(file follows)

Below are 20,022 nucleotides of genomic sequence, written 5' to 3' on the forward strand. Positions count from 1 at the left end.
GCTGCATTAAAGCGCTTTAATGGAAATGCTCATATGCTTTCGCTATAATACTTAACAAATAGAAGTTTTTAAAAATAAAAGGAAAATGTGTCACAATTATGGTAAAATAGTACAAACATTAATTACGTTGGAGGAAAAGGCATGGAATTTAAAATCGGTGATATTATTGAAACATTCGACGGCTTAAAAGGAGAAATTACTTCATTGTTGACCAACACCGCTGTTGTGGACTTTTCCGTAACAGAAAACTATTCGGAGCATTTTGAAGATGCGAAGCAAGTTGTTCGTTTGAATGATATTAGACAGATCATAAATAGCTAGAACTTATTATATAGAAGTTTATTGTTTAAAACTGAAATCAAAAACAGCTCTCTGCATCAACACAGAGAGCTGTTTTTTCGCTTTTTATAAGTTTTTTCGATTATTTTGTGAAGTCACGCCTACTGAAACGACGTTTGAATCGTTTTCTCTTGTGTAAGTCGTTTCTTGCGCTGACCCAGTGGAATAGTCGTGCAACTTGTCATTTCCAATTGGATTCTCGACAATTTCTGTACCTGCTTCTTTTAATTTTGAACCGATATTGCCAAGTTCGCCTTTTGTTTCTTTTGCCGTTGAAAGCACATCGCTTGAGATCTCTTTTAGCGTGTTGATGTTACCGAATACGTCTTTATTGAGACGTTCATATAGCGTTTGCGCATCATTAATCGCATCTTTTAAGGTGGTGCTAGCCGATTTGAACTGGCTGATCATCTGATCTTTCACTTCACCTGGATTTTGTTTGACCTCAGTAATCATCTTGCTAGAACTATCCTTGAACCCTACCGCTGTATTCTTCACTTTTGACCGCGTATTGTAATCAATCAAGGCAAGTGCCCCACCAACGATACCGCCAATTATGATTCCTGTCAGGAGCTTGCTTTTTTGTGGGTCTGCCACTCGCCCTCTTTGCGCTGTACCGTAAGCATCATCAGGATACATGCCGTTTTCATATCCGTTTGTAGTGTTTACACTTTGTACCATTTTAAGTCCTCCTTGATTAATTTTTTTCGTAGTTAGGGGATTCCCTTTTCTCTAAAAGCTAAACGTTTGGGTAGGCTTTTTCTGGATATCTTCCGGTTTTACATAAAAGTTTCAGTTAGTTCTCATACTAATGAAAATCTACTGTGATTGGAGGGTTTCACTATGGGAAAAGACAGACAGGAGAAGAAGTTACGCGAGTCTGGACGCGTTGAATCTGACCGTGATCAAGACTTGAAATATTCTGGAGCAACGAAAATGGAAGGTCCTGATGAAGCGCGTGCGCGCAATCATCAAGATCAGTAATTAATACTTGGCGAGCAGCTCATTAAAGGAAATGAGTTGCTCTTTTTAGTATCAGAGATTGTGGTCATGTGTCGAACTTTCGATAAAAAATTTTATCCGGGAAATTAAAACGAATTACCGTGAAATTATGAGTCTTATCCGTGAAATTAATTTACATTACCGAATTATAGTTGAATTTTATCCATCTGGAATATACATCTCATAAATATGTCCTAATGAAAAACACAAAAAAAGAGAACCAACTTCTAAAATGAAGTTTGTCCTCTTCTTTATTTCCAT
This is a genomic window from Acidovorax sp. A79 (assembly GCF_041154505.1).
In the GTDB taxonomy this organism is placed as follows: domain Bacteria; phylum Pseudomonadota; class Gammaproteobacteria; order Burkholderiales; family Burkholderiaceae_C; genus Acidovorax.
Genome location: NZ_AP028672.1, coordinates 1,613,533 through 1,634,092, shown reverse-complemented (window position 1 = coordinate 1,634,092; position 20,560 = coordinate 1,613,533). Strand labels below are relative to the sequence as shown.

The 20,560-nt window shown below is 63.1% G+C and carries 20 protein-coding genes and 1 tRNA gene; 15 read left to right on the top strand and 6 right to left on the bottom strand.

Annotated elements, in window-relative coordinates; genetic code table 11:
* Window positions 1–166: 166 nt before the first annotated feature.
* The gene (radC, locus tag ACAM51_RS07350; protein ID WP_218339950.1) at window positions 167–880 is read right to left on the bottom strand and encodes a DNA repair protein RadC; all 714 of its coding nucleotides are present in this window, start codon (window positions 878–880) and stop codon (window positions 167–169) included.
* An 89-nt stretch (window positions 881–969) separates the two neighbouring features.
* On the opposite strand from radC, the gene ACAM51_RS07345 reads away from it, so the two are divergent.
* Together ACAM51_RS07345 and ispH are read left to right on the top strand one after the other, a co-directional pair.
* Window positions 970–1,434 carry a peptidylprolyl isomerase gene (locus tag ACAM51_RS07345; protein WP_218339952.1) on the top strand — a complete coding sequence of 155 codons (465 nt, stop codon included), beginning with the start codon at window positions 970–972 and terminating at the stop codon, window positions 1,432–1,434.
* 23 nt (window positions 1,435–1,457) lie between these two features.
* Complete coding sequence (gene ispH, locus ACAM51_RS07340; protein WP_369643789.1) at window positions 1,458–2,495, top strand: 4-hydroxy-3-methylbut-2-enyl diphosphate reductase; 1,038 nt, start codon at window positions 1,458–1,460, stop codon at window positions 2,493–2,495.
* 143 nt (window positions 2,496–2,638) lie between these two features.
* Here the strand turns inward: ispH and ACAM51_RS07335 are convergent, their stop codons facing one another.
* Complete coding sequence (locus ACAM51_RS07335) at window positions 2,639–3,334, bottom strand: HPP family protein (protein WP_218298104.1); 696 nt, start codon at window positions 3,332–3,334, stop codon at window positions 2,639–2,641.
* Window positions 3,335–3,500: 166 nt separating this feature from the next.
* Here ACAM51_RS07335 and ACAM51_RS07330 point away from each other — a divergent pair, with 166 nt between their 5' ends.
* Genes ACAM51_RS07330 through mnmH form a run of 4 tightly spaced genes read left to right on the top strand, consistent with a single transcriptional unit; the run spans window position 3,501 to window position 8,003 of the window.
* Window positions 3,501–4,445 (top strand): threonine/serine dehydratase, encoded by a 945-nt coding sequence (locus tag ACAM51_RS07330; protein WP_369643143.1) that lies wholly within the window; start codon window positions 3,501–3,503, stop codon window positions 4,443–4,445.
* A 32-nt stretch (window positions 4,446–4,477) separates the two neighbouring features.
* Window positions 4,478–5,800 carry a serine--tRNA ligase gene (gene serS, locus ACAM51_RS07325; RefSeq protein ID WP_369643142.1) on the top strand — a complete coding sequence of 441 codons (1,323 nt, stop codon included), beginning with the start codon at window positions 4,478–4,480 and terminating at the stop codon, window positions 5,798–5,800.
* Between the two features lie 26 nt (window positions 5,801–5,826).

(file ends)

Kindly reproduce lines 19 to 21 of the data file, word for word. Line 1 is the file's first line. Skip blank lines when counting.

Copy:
* Window positions 3,335–3,500: 166 nt separating this feature from the next.
* Here ACAM51_RS07335 and ACAM51_RS07330 point away from each other — a divergent pair, with 166 nt between their 5' ends.
* Genes ACAM51_RS07330 through mnmH form a run of 4 tightly spaced genes read left to right on the top strand, consistent with a single transcriptional unit; the run spans window position 3,501 to window position 8,003 of the window.